Teenager saved from suicide in Tenerife by mysterious phone call
A dad has for the first time recalled his mental health battle which caused him to almost end his own life on holiday when he was just 18.
James Wheeler was just seconds from suicide at the coast in Tenerife.
During a holiday, his battle with social anxiety became so fierce he walked out to sea and considered "the easiest way out" was to drown.
But his phone rang, and jolted him.
He told Essex Live he "pulled it out, saw the glow, and it fizzled and died in my hands" so he quickly turned back to shore.
James never found out who called him but it saved his life.
Now, 14 years on, he has spoken of the moment in an emotional interview.
Speaking from his home in Basildon, Essex, the 32-year-old said: "I'm in Tenerife, it's the middle of the night, pitch black, and my phone's ringing.
"All I wanted to do was rush back to shore to keep my phone dry.
"I thought it's going to get wet, of all the things to think about. I pulled it out, saw the glow, and it fizzled and died in my hands.
"I tried to salvage it but I couldn't, the salt water had got too far into it.
"I've never been able to recover it so I still don't know, to this day, who called me."
James has suffered with social anxiety for most of his life, but as a child he was completely unaware.
"It was an unknown," he explained. "I wasn't a massively sociable kid, I played a lot of computer games and found real enjoyment and escape in those.
"I didn't enjoy social interaction unless it was with really close friends. But I just thought that was the norm.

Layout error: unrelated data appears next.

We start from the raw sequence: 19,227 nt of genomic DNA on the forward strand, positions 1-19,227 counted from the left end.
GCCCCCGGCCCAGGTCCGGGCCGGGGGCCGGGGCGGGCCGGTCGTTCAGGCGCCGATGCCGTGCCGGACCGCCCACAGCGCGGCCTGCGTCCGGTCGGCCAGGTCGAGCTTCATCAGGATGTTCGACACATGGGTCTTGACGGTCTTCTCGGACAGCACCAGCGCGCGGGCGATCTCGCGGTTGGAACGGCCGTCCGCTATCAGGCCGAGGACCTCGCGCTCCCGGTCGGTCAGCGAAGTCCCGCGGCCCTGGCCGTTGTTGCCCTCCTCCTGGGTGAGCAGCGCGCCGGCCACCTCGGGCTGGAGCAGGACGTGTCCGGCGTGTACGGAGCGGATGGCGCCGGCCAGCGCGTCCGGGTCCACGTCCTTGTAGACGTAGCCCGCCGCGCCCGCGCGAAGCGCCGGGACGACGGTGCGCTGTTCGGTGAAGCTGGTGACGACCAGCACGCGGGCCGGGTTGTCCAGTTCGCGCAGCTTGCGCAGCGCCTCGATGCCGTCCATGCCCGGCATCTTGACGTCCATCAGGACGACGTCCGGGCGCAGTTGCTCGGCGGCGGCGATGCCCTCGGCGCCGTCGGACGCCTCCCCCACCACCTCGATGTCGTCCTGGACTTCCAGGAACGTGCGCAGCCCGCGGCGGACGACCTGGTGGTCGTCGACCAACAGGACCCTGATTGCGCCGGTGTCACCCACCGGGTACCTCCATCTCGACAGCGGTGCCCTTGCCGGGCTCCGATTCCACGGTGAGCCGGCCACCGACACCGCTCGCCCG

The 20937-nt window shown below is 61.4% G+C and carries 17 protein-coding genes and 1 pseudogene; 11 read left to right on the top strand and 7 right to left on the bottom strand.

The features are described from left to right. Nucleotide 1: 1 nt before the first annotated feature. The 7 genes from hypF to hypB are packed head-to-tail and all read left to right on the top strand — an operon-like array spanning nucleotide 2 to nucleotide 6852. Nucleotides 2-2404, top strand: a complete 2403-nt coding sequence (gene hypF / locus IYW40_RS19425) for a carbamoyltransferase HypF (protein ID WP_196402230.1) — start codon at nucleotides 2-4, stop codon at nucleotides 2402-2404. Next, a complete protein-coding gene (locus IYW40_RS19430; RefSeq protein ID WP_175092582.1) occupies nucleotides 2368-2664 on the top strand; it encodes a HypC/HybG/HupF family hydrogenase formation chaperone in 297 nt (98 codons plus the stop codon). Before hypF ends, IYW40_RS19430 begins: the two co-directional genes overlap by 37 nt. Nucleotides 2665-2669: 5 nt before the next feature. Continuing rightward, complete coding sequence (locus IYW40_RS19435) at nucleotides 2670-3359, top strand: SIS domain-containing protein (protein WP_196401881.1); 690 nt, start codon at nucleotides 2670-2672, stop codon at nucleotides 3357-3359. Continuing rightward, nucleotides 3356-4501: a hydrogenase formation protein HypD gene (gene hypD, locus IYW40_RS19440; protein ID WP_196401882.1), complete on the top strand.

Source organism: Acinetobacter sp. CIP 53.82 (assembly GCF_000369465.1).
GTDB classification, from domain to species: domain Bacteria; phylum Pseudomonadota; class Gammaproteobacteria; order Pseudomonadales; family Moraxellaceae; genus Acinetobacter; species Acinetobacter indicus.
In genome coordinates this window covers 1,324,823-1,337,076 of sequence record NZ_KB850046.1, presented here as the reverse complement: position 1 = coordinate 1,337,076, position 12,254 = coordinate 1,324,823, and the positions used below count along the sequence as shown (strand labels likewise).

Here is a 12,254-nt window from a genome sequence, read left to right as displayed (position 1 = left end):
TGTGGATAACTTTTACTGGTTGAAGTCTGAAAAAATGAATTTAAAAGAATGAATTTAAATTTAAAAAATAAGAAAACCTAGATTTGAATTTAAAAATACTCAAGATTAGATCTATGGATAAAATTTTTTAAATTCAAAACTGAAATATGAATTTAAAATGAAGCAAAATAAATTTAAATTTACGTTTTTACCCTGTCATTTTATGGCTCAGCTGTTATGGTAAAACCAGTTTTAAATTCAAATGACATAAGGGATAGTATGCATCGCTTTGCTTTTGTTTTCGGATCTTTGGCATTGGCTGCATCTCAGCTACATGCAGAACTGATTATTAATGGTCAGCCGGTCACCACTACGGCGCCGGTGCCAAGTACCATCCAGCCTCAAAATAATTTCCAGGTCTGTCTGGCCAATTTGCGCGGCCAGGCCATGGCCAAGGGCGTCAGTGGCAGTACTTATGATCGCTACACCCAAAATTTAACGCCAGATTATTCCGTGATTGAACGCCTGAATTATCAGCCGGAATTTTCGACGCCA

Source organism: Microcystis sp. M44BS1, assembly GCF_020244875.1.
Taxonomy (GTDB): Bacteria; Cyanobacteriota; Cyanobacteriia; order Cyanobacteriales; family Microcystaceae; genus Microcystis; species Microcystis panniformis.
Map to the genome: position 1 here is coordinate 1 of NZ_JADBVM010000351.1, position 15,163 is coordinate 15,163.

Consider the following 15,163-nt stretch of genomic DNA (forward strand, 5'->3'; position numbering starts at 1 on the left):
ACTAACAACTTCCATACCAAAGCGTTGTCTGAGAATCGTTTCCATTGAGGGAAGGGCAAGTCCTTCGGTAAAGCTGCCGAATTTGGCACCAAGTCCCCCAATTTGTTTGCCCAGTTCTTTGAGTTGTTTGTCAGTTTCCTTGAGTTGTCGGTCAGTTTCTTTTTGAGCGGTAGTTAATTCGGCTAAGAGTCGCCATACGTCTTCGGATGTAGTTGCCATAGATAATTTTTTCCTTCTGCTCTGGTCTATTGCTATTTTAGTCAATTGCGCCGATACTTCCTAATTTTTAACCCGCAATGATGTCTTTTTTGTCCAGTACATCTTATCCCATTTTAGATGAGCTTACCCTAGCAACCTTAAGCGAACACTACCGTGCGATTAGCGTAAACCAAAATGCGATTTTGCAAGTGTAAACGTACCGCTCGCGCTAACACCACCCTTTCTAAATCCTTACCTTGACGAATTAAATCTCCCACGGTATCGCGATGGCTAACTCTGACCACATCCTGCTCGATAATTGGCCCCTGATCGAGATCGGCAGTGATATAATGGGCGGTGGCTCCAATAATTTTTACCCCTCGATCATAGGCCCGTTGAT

"I always had computer games at my disposal but it did get a bit out of hand. I relied on it so much that I woke up in the middle of the night without anyone knowing to play and escape.
"I was self-medicating without knowing."
James' parents divorced when he was very young, but when his step dad came in he maintained a strong support network, something he believes may actually have contributed to his anxiety.
"You could even say that was an issue," James said. "I had so much support that when it wasn't there I didn't know what to do.
"I pulled myself out of college, went to sixth form but didn't apply myself, but then I was accepted into the navy as an aircraft engineer, something I wanted to do as a kid.
"Then something triggered, what I now know was my anxieties, so I pulled myself out even though they offered me a promotion and money to stay.
"I had the top grades in my squadron, but they didn't tell me that at the time."
James soon secured himself a job as a lifeguard in Basildon. He was paid for two months' work and decided to go on the fateful holiday with friends to Tenerife.
But what was meant to be an enjoyable getaway left him just inches from taking his own life.
"This holiday didn't really go well," he explained. "Thinking back now it was all to do with me but I was projecting it on others. I felt isolated and didn't feel included.
"I had a big falling out one night with a friend, smashed up the hotel room. This was towards the end of the holiday.
"I decided to go for a walk to cool off but I couldn't, I was a little bit drunk as well which didn't help. That was when I decided the easiest way was to not be here anymore."
All alone in pitch black, James walked out into the sea. After a week of feeling isolated and without his usual escape, he felt it was the easiest way out.
"There was no thought in my head, I didn't care about anyone else," he said.
"I kept walking. It was like telling yourself you're tired and you're going to bed. I was just walking knowing it was all going to stop.
"With social anxiety you over-think things, but this time it was far from that, there was very little thought process.
"Before I knew it, the water was up to my neck."
But the mystery phone call stopped him.